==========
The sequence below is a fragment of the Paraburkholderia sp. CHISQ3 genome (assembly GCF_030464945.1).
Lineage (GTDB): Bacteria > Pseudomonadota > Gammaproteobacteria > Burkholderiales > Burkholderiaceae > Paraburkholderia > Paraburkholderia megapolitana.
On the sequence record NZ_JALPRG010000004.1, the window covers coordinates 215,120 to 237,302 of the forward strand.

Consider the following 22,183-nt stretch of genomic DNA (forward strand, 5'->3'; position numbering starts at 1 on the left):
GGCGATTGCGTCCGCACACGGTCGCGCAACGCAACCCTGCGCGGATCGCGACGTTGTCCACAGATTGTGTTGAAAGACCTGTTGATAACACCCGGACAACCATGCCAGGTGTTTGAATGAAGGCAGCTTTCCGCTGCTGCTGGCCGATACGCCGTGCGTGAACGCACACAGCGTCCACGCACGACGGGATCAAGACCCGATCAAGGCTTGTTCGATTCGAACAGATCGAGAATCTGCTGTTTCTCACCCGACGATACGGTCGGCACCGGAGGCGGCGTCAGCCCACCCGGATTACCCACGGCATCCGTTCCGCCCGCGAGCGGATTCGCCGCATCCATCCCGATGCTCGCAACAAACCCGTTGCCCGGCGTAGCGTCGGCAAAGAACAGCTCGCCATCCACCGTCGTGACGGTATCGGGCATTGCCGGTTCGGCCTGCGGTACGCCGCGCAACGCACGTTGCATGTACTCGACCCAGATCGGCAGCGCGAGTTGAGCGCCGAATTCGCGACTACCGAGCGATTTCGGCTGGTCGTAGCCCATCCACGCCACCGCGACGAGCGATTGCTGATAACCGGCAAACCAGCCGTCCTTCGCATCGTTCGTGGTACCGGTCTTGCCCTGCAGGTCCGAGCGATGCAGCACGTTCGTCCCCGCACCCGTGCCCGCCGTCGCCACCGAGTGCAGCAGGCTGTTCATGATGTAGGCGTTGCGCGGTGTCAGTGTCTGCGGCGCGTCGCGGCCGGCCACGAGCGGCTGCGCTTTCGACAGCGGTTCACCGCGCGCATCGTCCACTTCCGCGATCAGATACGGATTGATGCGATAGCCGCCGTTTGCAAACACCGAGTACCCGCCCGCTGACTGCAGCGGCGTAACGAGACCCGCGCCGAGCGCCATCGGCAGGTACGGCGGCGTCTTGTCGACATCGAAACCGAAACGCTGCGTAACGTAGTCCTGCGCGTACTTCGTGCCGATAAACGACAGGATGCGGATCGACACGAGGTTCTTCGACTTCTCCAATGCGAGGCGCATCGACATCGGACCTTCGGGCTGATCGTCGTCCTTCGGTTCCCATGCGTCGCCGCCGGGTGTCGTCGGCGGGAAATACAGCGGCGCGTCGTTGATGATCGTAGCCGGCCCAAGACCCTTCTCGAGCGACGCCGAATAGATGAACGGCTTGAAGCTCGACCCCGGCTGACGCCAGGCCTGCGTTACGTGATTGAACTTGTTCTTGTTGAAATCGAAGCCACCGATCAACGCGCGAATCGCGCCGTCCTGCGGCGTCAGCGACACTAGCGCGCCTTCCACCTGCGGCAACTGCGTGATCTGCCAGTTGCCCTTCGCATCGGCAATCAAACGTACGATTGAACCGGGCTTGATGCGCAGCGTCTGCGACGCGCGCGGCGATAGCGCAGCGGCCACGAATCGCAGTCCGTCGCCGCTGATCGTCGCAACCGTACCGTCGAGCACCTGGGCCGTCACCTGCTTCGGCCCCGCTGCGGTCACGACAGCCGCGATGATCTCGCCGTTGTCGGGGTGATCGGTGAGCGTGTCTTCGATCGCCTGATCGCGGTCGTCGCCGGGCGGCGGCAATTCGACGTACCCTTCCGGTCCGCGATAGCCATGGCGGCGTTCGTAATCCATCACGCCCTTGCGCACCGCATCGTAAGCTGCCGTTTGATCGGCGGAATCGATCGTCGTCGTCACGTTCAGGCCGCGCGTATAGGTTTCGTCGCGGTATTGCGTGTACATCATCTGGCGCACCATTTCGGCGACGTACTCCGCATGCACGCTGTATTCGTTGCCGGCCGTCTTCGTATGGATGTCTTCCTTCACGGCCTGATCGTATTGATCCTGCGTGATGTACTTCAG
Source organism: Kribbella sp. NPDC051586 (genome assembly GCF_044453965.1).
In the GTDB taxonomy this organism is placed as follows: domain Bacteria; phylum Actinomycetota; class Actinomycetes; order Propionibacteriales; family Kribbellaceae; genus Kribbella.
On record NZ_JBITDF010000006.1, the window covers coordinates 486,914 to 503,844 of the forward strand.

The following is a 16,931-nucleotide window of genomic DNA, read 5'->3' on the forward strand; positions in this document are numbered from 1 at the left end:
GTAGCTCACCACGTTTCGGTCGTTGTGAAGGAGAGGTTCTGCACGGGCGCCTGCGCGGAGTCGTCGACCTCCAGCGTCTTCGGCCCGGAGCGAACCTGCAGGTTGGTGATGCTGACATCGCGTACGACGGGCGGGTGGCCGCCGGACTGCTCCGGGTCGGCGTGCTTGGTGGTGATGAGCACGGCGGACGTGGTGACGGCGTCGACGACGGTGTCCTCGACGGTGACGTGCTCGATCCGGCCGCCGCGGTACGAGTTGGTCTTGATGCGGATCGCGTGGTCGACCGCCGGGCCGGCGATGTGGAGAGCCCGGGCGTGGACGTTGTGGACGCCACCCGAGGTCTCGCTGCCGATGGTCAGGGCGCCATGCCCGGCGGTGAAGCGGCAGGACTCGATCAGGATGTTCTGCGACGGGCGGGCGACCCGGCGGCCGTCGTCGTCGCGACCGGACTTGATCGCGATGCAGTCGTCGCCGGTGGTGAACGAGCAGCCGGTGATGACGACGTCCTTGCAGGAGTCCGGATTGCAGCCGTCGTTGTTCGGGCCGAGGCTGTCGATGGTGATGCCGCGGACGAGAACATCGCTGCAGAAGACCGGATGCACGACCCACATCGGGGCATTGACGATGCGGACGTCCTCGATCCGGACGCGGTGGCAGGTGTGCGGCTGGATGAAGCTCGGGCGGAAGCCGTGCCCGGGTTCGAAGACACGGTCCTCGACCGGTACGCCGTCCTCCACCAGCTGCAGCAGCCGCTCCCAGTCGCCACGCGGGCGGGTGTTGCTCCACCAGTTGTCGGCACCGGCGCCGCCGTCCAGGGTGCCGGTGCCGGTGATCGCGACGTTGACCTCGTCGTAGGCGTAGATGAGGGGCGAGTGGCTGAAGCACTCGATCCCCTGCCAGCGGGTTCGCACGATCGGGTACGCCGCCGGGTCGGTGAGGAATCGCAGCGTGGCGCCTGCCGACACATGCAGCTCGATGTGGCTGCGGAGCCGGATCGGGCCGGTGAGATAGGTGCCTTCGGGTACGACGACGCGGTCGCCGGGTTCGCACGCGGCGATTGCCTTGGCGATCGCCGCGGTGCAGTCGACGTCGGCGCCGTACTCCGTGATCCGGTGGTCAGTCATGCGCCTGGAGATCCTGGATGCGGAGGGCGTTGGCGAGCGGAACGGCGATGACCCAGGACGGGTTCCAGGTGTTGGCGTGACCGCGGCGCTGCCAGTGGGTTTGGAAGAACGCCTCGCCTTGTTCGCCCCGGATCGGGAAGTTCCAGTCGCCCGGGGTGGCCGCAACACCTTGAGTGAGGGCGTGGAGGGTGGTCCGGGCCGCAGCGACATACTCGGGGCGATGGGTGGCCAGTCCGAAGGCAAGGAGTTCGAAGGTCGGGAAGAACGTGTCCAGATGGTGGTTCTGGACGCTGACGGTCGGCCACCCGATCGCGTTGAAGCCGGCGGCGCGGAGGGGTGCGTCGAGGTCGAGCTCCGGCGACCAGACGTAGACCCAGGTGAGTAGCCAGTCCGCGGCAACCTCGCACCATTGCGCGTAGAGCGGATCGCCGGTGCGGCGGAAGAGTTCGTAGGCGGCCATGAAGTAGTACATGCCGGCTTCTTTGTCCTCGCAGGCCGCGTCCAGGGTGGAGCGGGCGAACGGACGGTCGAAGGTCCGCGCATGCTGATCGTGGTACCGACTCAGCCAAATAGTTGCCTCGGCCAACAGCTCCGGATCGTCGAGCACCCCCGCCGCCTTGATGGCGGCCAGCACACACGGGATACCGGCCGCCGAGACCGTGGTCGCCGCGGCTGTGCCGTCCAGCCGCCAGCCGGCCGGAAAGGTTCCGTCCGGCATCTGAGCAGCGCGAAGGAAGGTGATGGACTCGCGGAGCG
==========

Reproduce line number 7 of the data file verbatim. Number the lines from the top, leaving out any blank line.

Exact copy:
In the GTDB taxonomy this organism is placed as follows: domain Bacteria; phylum Actinomycetota; class Actinomycetes; order Propionibacteriales; family Kribbellaceae; genus Kribbella.